Last week Microsoft NZ confirmed to Kotaku their intentions to prevent under-18 year old gamers from downloading age-restricted content from the Xbox LIVE marketplace. However the failed implementation of this policy lead to under-18s from across the country angered by the inability to download anything, including G-rated content.
Last night, long-running consumer affairs TV show “Fair Go”, ran a story about this matter, taking the issue directly to Microsoft after under-agers were not offered any explanations, apologies, nor compensation for the errors that had left child gamers frustrated by the lack of any information from Microsoft. You can watch the show here – Fair Go Episode 24, 29 Jul 2009.
The irony in this growing comedy of errors is that the Fair Go report shows the two 15 year old complainants playing COD4 (a R16 rated game in New Zealand making it illegal for anyone to show or sell this to someone under 16 years of age). Furthermore, under-18 gamers in the official Xbox New Zealand forums are claiming that Microsoft have offered some of them the choice of an Xbox 360 game as compensation, including R16 and R18 titles: Crackdown (R18), Shadowrun (R16), Vampire Rain (R16).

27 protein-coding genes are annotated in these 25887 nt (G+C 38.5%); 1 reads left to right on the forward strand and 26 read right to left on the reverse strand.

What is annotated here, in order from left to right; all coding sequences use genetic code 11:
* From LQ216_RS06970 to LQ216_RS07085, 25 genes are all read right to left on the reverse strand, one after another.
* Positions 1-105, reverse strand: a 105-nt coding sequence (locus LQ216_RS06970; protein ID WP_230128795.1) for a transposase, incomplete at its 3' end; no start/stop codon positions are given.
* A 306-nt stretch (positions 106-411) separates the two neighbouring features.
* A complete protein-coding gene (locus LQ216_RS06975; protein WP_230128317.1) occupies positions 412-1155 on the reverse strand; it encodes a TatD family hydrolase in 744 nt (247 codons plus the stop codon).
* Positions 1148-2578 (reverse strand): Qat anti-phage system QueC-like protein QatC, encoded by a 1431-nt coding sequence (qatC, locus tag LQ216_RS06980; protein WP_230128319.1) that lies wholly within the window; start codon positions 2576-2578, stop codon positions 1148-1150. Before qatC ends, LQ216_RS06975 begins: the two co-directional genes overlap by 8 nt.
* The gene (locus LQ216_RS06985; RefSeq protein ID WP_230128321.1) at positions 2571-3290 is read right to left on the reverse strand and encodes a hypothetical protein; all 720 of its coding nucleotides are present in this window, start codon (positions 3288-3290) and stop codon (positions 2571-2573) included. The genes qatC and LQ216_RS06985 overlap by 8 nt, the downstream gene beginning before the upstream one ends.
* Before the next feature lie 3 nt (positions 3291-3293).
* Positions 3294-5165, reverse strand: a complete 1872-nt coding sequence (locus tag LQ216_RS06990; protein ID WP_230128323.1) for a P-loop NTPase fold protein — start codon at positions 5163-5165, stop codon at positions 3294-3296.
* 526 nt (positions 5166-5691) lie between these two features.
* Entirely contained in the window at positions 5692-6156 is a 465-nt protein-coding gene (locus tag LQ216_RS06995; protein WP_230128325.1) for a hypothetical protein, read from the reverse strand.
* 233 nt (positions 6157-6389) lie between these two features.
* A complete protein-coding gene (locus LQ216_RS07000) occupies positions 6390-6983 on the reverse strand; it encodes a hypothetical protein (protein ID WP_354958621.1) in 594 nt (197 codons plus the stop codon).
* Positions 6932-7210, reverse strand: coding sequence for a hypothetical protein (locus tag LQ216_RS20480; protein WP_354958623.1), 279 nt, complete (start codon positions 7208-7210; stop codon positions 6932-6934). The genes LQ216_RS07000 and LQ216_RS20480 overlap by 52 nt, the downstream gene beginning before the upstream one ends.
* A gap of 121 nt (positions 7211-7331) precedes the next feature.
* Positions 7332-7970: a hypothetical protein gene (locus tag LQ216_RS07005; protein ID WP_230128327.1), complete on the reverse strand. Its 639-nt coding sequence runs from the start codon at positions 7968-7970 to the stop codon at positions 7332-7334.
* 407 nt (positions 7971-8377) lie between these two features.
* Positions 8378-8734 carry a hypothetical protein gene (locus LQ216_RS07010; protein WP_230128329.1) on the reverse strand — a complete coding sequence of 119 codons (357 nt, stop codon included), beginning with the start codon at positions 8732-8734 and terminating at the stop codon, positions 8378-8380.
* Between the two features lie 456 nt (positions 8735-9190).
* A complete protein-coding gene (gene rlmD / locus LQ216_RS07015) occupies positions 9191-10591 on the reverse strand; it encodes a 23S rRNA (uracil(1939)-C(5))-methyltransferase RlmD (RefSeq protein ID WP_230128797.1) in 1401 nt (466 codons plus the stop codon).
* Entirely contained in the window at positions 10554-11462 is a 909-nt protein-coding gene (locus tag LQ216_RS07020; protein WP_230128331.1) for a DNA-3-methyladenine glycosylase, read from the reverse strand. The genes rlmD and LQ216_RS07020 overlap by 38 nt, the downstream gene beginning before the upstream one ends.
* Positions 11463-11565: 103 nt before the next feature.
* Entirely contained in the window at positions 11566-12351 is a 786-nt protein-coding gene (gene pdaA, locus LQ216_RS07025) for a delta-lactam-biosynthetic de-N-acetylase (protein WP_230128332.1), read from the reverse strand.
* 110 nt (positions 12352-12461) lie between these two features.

Others are claiming that a 12 month Xbox LIVE Gold subscription can be chosen as compensation, which raises another important question – if Microsoft want under-agers to be prevented from downloading age restricted material from the marketplace, why are under-age gamers permitted to play R16 and R18 games using child Gamertags? One of the two 15 year old complainants from last night’s Fair Go programme has the following list of “last 5 played games” associated with his Gamertag:
Gears of War – R18
Crackdown – R18
Call of duty 4 – R16
Bioshock – R16
Halo 3 – R16
It seems from this whole debacle that there was a lack of foresight and testing before implementation, almost as if New Zealand was used as a test-bed before unleashing this to the rest of the world. While I commend Microsoft for addressing the matter, questions remain about the way in which this was executed, as well as the apparent lack of action over under-agers playing restricted games over LIVE.